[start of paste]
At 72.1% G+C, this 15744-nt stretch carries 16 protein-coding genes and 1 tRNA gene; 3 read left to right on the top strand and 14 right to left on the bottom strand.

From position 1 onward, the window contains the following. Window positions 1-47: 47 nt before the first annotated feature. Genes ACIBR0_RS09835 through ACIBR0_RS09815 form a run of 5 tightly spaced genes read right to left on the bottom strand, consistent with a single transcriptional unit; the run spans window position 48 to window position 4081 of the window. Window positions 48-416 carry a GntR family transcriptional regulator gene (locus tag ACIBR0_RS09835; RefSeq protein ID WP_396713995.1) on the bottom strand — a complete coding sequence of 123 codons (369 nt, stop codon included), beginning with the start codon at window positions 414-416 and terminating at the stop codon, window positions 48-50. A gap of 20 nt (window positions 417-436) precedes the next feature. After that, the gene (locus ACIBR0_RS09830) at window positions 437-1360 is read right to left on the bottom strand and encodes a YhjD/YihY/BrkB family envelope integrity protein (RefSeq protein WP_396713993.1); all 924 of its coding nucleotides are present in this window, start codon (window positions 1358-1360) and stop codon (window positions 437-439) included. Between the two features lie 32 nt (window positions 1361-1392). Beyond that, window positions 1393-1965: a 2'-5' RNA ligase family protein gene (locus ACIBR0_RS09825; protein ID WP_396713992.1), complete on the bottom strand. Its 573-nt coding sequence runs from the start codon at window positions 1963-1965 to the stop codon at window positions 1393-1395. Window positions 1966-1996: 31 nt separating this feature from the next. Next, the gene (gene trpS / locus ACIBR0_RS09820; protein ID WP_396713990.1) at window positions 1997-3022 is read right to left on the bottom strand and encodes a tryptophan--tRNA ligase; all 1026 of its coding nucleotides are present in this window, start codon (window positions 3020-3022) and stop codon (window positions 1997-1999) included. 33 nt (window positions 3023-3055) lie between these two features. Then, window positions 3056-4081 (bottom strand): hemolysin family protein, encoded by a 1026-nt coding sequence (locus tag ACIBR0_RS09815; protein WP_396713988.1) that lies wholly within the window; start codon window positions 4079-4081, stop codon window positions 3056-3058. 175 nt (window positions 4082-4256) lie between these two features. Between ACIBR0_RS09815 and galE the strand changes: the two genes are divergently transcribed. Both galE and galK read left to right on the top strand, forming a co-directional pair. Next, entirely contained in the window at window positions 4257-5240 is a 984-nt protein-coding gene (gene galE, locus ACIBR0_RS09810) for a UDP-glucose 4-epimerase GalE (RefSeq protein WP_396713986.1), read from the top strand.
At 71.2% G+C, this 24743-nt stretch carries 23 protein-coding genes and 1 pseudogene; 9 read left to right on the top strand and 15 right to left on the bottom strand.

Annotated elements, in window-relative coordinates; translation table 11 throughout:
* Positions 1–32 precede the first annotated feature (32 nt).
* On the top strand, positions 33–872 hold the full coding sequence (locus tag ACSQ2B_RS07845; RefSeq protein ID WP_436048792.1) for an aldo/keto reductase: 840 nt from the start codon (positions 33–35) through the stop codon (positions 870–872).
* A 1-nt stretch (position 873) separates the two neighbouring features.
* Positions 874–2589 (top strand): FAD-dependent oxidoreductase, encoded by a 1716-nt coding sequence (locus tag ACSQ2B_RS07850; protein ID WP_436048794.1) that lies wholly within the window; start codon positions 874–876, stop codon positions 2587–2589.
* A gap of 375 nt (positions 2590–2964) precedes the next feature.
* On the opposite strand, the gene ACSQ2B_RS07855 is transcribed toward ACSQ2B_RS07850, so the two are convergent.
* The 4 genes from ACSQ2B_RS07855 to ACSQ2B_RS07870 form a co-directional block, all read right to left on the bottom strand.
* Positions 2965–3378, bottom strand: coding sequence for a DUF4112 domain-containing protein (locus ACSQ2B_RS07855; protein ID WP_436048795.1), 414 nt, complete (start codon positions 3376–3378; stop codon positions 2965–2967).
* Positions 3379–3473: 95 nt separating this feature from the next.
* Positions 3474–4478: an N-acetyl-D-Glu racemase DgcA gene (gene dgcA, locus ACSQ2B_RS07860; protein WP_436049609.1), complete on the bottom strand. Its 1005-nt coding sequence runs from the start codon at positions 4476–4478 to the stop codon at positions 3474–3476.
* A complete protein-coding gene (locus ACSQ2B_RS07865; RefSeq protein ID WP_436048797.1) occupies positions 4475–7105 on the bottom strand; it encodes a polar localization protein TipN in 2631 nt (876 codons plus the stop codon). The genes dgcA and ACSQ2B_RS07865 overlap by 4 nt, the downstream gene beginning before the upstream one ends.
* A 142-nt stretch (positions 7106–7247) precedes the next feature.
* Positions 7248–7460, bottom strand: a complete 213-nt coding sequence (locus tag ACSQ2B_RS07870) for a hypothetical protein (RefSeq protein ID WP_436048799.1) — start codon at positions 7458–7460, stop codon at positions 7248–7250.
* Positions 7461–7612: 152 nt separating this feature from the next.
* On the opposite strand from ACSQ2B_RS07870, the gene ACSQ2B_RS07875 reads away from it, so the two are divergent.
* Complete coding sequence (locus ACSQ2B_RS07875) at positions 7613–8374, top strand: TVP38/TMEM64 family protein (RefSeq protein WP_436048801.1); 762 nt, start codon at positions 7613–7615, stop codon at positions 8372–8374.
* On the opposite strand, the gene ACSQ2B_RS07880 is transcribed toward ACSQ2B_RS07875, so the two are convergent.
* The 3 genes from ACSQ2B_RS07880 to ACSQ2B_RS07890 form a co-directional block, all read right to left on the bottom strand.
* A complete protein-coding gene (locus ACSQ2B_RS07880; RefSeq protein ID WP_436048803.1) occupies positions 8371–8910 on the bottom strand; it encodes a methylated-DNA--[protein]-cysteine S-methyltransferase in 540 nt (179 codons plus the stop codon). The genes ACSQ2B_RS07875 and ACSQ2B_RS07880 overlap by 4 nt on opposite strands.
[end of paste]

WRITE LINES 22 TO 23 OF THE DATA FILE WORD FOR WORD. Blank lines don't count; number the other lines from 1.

* The 3 genes from ACSQ2B_RS07880 to ACSQ2B_RS07890 form a co-directional block, all read right to left on the bottom strand.
* A complete protein-coding gene (locus ACSQ2B_RS07880; RefSeq protein ID WP_436048803.1) occupies positions 8371–8910 on the bottom strand; it encodes a methylated-DNA--[protein]-cysteine S-methyltransferase in 540 nt (179 codons plus the stop codon). The genes ACSQ2B_RS07875 and ACSQ2B_RS07880 overlap by 4 nt on opposite strands.